The Anatomy Of A Stand Up Paddle Board

The Anatomy Of A Stand Up Paddle Board

When it comes to choosing a stand up paddle board, it’s important to understand the anatomy of one of these board. There are some people out there who believe that these boards are nothing more than a piece of foam, a fin, with some rubber nonslip padding on top. There is a lot more to it than that!

Choosing the best stand up paddle board.

Here we are going to discuss the anatomy of a stand up paddle board so that when you do go to purchase one of these boards for yourself, you can choose the one that is going to work for you.

Anatomy Of A Stand Up Paddle Board

When you’re looking at your paddle board when it is laying on the ground, the top is called the deck and the bottom is called, well, the bottom.

The when you’re on the board, you’re going to be facing the nose, which is the pointed part, and at your back, that is called the tail.

The tail of your board will have a number of fins, somewhere between 1 and 5, and these fins are going to help your board to go straight, but it is also going to help you remain stable.

As you look at the different SUP boards on the market, you’ll notice that there are three different styles:

iRocker Inflatable SPORT Stand Up Paddle Board
  • All Around Surf – These are going to be the board that is going to be able to do it all. These boards have a flat bottom that can work great for the surf or just paddling on a calm lake.
  • Racing/Touring – These boards are designed to be more efficient while paddling. It features a bottom that is much like a kayak, as it displaces the water as you paddle. It also features a pointed front which helps to slice through the water.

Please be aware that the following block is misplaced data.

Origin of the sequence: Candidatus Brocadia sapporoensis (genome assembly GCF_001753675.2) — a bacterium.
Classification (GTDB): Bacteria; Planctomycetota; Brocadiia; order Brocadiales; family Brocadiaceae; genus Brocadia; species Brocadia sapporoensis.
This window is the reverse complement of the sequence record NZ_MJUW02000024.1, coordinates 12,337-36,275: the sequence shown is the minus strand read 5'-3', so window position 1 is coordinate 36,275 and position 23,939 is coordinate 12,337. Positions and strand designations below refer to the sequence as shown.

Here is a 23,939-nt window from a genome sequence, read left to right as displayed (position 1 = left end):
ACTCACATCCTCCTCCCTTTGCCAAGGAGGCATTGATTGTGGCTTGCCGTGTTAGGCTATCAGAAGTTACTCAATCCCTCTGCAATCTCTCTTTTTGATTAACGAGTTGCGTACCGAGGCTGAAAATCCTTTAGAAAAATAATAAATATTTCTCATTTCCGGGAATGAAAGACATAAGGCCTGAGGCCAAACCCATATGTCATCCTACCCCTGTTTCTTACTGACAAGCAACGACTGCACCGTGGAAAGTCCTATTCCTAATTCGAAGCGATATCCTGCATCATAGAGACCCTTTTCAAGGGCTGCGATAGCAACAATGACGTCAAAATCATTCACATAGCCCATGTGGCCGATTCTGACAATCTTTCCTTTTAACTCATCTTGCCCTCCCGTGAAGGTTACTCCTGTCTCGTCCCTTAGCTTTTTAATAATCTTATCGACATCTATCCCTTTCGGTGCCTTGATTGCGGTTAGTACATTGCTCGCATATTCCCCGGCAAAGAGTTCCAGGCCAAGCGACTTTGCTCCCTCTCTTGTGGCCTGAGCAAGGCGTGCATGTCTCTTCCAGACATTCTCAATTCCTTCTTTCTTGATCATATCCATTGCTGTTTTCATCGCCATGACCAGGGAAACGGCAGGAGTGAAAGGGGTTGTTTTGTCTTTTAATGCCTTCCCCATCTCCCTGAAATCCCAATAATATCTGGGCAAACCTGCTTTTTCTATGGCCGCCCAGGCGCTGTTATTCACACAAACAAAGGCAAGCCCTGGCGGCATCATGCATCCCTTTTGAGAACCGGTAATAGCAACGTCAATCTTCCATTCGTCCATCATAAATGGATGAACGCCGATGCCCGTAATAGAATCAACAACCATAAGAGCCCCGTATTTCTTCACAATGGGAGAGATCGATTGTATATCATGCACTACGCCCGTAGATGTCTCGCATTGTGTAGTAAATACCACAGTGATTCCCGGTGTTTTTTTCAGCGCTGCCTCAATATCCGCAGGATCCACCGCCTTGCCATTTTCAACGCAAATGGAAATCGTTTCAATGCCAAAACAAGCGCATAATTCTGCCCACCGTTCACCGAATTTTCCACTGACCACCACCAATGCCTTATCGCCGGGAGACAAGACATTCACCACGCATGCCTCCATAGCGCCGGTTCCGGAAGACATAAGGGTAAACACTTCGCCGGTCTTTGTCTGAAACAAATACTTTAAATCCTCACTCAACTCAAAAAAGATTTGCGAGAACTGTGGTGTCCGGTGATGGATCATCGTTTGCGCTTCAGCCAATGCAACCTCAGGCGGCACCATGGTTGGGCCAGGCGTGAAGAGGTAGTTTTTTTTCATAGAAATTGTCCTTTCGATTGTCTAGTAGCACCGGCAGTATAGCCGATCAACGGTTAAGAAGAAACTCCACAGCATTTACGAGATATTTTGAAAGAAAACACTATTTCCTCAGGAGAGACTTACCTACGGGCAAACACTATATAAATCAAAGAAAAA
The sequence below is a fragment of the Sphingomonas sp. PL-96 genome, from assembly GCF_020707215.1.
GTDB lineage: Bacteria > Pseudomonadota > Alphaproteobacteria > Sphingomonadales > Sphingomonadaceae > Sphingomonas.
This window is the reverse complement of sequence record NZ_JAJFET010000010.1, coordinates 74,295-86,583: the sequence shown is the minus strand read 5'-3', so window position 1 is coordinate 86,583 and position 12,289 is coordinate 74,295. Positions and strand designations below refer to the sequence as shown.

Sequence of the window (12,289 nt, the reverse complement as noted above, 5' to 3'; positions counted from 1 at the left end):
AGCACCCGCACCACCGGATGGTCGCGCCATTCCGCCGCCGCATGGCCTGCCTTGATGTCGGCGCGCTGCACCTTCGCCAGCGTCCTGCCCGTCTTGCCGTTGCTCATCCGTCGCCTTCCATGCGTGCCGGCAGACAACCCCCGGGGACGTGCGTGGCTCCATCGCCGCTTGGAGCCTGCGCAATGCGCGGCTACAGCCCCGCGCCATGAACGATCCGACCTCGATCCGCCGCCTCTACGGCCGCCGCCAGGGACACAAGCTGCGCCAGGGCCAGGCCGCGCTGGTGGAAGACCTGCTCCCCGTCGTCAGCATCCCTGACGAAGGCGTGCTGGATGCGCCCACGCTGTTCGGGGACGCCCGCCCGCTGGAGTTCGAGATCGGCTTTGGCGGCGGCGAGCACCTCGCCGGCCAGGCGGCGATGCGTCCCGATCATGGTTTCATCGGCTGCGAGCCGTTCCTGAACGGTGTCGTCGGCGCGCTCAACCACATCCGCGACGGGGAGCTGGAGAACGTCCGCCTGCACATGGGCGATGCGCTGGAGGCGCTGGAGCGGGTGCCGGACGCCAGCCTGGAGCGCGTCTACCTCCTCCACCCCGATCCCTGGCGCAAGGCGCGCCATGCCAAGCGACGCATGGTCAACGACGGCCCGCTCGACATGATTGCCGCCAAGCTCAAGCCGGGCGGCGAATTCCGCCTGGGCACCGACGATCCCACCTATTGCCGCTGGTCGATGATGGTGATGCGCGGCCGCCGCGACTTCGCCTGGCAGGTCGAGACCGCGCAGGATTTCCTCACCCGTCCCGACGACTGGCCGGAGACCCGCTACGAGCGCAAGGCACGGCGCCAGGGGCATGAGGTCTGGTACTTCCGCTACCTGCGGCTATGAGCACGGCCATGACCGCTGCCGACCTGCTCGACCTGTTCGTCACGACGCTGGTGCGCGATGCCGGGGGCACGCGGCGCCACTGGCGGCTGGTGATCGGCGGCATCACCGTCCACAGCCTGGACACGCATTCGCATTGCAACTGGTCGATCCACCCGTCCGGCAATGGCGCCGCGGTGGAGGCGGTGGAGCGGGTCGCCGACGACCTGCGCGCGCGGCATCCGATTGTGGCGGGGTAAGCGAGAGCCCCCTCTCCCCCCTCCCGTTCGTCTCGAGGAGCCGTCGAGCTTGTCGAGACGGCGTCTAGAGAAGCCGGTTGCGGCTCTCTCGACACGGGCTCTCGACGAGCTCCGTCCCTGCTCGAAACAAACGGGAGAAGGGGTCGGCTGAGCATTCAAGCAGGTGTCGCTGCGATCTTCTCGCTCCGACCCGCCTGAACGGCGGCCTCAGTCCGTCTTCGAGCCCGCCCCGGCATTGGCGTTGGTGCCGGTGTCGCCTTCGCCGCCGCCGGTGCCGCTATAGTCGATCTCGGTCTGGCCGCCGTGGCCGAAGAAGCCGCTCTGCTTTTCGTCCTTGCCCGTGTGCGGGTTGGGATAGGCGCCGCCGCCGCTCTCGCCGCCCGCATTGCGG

• Inland (Whitewater) – These boards tend to be shorter than other boards to make them easier to maneuver through rough water. The rocker on these help you go over waves and they tend to be inflatable because they are lighter and more buoyant.

Recommended Dimensions

When you are choosing your board, you’ll want to take into consideration the dimensions of the board. The longer your board is, the faster it will go. The tradeoff to this is that it will be more challenging to turn.

Woman and dog paddle boarding.

So, if you’re only going to be paddling out onto a lake without making many turns, you’ll want a board that ranges between 10 to 12 feet. However, if you plan on racing, you can go choose a board that is closer to 14 feet.

The width of the board is another dimension that you should take into consideration. The wider your board is, the more stable it is going to be. Typically, most all around boards are going to be 30 inches across the widest part of the board. If you’re tall or a heavier person, you may want to choose a board that has a few extra inches, as it will be more stable for your body type.

Diving into SUP boarding can be a lot of fun for the entire family, there’s no doubt about that. You can get out there and enjoy nature, relax, and even get a workout in.

Depending on what type of paddle boarding you’re going to do, it’s always a good idea to choose the right paddle board for that activity and you understand the anatomy of a stand up paddle board before you do make that purchase.

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